Rightly or wrongly, I’ve gotten the impression that with the nationwide protests that erupted after the death of George Floyd, many of the same people who were adamant about social distancing just two weeks ago are no longer so concerned. If we were asking religious believers to stay home for the greater good, should we request the same of protesters?
New York City Mayor Bill de Blasio was asked that question by a reporter for an ultra-Orthodox Jewish publication, Hamodia, the other day, and rejected the equivalence.
“When you see … an entire nation simultaneously grappling with an extraordinary crisis seated in 400 years of American racism, I’m sorry, that is not the same question as the understandably aggrieved store owner or the devout religious person who wants to go back to services. This is a powerful, painful historical moment.”
Nebraska Senator Ben Sasse (R) didn’t see it quite the same way:
“You don’t get to pick and choose First Amendment freedoms. You don’t get to side with protesters and slough off churches and synagogues.”
De Blasio came under fire five weeks ago when critics said he was too harsh on religious people who flouted the city’s COVID rules, especially Jews. He probably didn’t improve his popularity among those detractors when he referred to the John Lennon song Imagine at a press conference on Wednesday. The Catholic News Agency was of course quick to drily note that
The song imagines a more perfect world in which there is “no heaven” and “no religion.” De Blasio said the song asks essential questions “about a world where people get along differently.”
Jonathan S. Tobin at National Review is perturbed.
Fundamentally unfair, he charges:
[E]ven as the NYPD stood by as huge crowds marched against racism, the police were rousting Orthodox families out of Brooklyn parks and breaking up religious study sessions that were not in compliance with social-distancing regulations.
[B]ecause he approved of the motives of some protesters and of the content of their protest, their demonstrations are uniquely privileged in a way that those seeking to exercise their right to religious liberty were not. …
The brutal killing of George Floyd rightly outraged most Americans. But lost amid the debate is the question of whether selective enforcement of the law has fundamentally undermined religious liberty. … If some citizens can break pandemic rules with impunity because they are protesting racism, while others can have their right to worship or to go to work taken away by the government because of fears about the spread of disease, that is more than merely a legal conundrum or hypocrisy. It is a sign that big-government liberals view respect for basic constitutional freedoms as dependent on whether they approve of the intent of those seeking to exercise their rights. …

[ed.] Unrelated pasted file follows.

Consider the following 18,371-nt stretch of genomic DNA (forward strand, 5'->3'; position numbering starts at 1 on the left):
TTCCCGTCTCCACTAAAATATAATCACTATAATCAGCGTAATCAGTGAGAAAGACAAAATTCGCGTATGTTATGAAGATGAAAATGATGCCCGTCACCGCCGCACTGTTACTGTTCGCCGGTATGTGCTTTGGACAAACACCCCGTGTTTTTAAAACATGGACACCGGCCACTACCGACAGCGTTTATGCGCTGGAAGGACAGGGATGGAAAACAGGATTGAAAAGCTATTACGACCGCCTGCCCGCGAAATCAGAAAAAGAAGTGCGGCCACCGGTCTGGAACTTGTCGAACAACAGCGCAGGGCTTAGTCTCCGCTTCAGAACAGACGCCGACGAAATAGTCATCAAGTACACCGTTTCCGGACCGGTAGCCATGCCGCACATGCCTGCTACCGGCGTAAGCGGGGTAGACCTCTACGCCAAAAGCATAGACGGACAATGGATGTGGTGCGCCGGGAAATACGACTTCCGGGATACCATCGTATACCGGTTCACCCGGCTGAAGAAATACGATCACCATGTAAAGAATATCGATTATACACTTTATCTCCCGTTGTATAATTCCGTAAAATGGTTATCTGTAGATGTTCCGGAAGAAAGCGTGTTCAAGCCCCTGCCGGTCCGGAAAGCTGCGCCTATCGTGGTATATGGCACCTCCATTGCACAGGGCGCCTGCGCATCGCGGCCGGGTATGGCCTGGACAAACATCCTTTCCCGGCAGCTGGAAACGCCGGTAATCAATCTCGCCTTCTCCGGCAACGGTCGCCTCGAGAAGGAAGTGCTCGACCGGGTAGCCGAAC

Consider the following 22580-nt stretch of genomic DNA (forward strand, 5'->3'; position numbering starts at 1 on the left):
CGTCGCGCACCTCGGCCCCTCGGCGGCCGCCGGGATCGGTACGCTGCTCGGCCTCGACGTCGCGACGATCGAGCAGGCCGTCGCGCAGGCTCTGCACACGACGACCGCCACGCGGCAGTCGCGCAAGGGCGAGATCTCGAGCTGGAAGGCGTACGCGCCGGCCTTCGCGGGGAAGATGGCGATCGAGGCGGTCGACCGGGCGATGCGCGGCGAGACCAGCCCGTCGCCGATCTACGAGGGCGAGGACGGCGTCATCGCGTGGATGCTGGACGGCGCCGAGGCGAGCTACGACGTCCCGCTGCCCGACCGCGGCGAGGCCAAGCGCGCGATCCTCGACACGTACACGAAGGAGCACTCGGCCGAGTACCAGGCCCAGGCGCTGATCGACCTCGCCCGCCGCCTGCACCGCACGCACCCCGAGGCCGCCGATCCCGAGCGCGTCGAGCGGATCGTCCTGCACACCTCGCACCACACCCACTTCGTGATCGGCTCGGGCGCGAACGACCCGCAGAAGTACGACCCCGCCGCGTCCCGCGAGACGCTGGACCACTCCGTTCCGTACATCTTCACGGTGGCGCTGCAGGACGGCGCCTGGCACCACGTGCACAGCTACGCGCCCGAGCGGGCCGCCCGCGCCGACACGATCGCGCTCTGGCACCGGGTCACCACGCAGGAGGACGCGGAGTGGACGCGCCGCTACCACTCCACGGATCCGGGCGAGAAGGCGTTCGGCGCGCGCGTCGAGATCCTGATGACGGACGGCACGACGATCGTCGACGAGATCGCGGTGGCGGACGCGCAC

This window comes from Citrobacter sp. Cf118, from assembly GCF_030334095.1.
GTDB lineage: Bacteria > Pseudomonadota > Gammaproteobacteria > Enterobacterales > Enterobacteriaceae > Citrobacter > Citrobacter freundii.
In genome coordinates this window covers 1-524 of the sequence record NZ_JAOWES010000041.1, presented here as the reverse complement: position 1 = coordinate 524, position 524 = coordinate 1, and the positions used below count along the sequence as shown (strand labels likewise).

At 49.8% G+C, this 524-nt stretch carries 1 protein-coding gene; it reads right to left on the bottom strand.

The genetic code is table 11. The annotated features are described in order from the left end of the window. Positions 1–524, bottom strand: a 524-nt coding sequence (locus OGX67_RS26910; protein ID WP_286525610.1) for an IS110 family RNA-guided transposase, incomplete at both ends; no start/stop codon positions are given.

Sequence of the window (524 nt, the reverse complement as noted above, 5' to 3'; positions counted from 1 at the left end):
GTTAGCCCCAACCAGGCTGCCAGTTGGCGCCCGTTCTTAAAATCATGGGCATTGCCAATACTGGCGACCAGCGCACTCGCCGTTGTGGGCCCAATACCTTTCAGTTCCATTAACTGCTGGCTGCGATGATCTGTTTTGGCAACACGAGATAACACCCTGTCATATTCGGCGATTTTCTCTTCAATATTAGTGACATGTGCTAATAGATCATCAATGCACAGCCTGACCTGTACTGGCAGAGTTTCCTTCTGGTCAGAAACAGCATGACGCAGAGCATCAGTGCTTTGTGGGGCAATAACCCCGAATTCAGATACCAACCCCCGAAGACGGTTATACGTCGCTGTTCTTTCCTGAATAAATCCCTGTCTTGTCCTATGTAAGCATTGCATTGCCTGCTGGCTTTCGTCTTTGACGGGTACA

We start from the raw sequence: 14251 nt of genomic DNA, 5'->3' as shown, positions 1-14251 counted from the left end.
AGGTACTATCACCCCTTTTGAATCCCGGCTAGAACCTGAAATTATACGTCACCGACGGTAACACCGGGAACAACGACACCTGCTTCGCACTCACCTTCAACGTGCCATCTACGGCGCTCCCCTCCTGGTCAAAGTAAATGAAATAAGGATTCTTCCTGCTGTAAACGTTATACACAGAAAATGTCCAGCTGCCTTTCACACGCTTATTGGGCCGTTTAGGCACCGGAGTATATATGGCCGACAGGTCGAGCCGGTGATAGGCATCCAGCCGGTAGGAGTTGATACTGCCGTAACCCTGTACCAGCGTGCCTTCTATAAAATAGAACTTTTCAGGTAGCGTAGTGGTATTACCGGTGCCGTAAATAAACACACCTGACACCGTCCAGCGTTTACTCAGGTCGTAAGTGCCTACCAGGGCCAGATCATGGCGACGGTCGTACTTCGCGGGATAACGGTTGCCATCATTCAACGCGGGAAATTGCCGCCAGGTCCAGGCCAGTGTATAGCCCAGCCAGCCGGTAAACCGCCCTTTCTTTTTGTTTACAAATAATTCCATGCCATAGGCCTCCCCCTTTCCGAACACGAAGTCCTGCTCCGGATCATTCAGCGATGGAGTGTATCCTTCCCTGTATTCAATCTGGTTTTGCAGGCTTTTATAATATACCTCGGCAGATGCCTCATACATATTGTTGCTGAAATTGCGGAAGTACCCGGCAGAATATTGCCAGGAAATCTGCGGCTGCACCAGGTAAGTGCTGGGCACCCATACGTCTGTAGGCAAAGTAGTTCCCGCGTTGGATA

If coronavirus restrictions don’t apply to the right of one group to assemble — peacefully or not — how can they legally, logically, or morally be imposed on others who want to exercise the same right?
My guess is that even if de Blasio wanted to enforce the city’s COVID rules during the demonstrations and the social unrest, he can’t — not without stoking further protests precisely by cracking down on them. So he has to put a happy face on this lack of ability to truly control things, by making it seem like City Hall and the NYPD are deliberately making a distinction between churchgoers and demonstrators. He may very well be quietly worried about the coronavirus spreading among protesters — even though most wear masks, and many do make an effort to keep a six-foot distance to others.
One important difference between demonstrators and congregants is that the latter would see little functional difference between meatspace get-togethers and virtual ones. By contrast, you can’t have meaningful protests by sitting at home, with everyone interacting via screens.
A second factor is that the protests take place outside, where the risk of infection is much smaller than in the enclosed space of a church, mosque, or synagogue.
When corona-restrictions in New York City will be loosened or dropped is subject to a four-phase plan that has no hard dates, because it uses certain benchmarks (such as enough available hospital beds) before each next phase can begin. Fully reopening houses of worship won’t happen until phase four, a fact that further ruffles believers’ feathers.
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